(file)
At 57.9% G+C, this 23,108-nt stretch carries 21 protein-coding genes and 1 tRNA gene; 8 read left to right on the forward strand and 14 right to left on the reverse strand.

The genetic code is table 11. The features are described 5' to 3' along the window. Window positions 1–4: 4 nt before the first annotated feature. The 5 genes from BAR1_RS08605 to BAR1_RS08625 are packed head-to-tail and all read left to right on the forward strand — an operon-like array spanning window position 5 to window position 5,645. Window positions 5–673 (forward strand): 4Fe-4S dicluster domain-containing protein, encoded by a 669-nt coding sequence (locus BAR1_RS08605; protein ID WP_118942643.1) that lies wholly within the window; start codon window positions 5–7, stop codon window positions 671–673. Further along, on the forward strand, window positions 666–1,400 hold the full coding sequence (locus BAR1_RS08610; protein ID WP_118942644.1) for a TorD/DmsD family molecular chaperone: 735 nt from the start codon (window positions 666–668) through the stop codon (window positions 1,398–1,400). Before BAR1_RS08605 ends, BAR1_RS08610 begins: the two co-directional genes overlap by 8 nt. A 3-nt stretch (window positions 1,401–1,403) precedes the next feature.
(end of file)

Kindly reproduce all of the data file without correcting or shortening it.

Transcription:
At 57.9% G+C, this 23,108-nt stretch carries 21 protein-coding genes and 1 tRNA gene; 8 read left to right on the forward strand and 14 right to left on the reverse strand.

The genetic code is table 11. The features are described 5' to 3' along the window. Window positions 1–4: 4 nt before the first annotated feature. The 5 genes from BAR1_RS08605 to BAR1_RS08625 are packed head-to-tail and all read left to right on the forward strand — an operon-like array spanning window position 5 to window position 5,645. Window positions 5–673 (forward strand): 4Fe-4S dicluster domain-containing protein, encoded by a 669-nt coding sequence (locus BAR1_RS08605; protein ID WP_118942643.1) that lies wholly within the window; start codon window positions 5–7, stop codon window positions 671–673. Further along, on the forward strand, window positions 666–1,400 hold the full coding sequence (locus BAR1_RS08610; protein ID WP_118942644.1) for a TorD/DmsD family molecular chaperone: 735 nt from the start codon (window positions 666–668) through the stop codon (window positions 1,398–1,400). Before BAR1_RS08605 ends, BAR1_RS08610 begins: the two co-directional genes overlap by 8 nt. A 3-nt stretch (window positions 1,401–1,403) precedes the next feature.